Okay, art time. The creases were especially fun to deal with, and — exacerbating the issues below — the arcadeshop sideart was thinner than the exceptional quality stuff that Phoenix Arcade puts out.
A little paint and some light sanding on mounting brackets and exposed bolts makes a world of difference.
I mentioned this part in the last post, but here it is in more detail. As the original side art was applied bare and the surface (minus areas I patched) still appeared to be in good shape, I figured I could get away with applying the new side art the same way. Unfortunately, the process of laying and lifting the art pulled up tiny bits of particulate, marring the smooth surface. Here’s a closeup of the results in the sunlight:
Hot tip! Never skimp on surface preparation. Seriously. Annoying lesson to learn after spending so much time cleaning up the rest of the cabinet. A couple coats of primer and a good sanding would’ve gone a long way.
Speaking of screw ups, I managed to stretch out the front of the control panel overlay as I was lifting it to remove an air pocket, resulting in some noticeable creases. I should’ve just used a pin. Sigh.
Overall, the cabinet does look a bit better now that everything has settled, especially when it’s not being hit with direct light.
Monitor, harness, coin door, and boards installed… it powers up (and makes the low wah wah wah sound), so that’s a start! Time to troubleshoot the guts.
Okay, time to get back into gear and finish up the Missile Command cabinet restoration. Last time I posted about it, I’d just rebuilt and polished the Trakball. Here’s what’s happened since then.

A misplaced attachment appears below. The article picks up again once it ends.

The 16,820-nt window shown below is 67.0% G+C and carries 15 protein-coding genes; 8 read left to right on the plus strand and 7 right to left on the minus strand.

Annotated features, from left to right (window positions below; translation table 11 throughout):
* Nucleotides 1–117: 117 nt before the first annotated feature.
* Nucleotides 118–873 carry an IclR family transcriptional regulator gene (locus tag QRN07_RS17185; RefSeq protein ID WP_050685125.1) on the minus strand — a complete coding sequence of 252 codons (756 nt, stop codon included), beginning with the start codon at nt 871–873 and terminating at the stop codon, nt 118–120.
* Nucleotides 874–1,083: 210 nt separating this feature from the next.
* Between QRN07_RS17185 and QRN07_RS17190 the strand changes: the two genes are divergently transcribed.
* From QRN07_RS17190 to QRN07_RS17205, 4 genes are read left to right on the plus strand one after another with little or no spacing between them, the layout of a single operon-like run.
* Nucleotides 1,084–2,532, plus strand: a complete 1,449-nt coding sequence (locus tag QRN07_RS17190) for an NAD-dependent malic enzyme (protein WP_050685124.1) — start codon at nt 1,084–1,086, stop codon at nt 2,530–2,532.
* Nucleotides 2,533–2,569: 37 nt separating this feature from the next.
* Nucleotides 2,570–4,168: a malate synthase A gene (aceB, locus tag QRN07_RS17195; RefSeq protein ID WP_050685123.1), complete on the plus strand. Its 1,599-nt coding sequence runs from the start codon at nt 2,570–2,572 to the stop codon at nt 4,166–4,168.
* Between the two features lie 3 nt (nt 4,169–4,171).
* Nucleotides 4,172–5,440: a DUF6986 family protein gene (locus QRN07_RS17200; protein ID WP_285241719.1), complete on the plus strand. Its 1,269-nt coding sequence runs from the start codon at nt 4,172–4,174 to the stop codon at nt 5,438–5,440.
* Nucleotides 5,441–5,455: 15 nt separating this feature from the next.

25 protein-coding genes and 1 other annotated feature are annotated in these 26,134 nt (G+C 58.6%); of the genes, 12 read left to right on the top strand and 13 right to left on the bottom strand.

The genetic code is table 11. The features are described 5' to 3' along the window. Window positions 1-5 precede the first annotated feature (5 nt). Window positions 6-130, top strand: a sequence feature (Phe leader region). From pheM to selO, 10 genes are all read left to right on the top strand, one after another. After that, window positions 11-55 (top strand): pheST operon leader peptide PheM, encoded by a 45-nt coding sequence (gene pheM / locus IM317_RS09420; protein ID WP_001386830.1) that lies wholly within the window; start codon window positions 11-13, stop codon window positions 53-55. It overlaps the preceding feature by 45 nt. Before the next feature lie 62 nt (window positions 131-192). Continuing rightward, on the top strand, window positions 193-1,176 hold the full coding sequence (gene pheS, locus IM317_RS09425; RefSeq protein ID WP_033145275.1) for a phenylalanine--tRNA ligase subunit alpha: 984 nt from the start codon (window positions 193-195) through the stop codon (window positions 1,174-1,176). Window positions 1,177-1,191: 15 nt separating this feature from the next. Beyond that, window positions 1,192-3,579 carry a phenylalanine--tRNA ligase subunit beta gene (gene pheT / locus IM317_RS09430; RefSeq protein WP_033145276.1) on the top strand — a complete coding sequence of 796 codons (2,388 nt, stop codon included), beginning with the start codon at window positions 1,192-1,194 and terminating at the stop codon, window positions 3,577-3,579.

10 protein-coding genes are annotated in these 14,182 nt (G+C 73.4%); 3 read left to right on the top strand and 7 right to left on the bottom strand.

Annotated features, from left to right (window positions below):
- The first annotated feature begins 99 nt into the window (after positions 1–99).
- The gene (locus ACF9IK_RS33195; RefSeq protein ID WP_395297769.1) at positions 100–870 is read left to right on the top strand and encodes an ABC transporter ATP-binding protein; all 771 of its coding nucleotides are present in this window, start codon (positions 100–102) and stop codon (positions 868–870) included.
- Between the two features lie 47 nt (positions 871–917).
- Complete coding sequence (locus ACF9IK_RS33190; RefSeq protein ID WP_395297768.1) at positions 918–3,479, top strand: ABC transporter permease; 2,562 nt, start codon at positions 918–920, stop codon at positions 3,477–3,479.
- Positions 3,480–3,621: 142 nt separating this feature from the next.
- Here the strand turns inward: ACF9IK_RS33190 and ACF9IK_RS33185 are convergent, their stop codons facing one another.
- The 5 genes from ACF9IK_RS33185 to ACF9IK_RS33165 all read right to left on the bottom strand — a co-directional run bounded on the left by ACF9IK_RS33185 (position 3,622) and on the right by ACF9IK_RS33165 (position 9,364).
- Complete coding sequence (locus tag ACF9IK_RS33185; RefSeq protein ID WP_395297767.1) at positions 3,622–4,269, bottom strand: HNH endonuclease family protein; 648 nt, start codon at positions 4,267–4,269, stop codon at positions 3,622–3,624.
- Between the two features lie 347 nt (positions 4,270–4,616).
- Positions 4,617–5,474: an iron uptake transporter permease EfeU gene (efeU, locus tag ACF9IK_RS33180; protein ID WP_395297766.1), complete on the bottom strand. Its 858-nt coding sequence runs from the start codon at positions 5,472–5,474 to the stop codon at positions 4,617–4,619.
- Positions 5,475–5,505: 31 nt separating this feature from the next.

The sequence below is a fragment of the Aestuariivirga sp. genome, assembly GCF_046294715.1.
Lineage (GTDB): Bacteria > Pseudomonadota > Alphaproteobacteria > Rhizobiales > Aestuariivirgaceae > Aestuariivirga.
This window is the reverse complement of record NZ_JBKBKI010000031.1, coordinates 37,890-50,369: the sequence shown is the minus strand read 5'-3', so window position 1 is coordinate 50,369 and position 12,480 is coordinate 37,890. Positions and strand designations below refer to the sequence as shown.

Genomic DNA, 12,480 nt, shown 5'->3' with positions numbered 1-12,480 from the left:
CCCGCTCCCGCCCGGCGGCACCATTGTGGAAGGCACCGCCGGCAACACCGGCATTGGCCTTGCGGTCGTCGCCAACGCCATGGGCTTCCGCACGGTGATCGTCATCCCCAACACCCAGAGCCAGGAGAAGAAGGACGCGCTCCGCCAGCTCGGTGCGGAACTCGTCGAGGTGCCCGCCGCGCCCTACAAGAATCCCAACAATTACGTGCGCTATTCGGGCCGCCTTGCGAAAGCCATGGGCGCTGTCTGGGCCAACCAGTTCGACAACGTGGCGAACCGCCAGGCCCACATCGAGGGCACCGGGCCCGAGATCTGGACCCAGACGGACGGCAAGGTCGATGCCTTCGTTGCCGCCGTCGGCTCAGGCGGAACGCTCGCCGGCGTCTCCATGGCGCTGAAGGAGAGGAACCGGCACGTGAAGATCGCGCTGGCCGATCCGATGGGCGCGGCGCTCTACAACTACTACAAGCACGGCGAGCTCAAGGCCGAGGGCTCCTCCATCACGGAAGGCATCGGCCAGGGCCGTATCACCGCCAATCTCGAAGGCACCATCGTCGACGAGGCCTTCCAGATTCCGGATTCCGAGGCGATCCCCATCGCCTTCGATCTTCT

Unlike the TRON, the original Missile Command sideart peeled right off, albeit in many little pieces. I love how the artwork has baked into the cabinet — it looks neat, and helped with aligning the new art just right, too.
The cabinet was mostly solid, with the typical beat up edges and corners. A bit of bondo and a lot of sanding cleaned up most of the damage.
The original lower wood piece had been through hell, so I used it as a basic template and made a replacement.
Post paint and prep work. In hindsight, I really should’ve put more time into the sides of the cabinet. I figured that since the original side art was placed on bare wood, and since the wood was apparently in good shape, that I could get away with doing the same with the reproduction artwork. Unfortunately, every time I had to lift the side art during placement, it’d pull up miniscule bits of wood, marring the smooth surface. A proper coat of paint or two would’ve prevented that.
The Missile Command side art sat rolled up in a shipping box through spring, so, much to the annoyance of my wife, I flattened it out over a couple of weeks on the dining room table. Note the creases, they were especially fun to work out during application.
My latest project cabinet is a Missile Command upright, and my plan is to get it looking and working as close to new as I can. Step one: strip it down and get that big black ball rolling smoothly again.
The upright version of Missile Command was one of the few games (along with the first Atari sports releases) to use a massive four and a half inch Atari Trak-Ball. As these things take up a fair chunk of control panel real estate, most cabinets were designed with a smaller 2.25 or 3 inch trackball. Personally, I like the big ones.
PRO TIP: A 4.5 inch trackball is exactly the same size as a candlepin bowling ball, with similar construction. Feel free to swap out your beat up Trak-Ball for a candlepin ball with a skull embedded in it and save yourself a couple hours of polishing time.
PRO TIP: I didn’t even know candlepin bowling existed until last week.arcade, nostalgia, restoration, video games | Comments (3)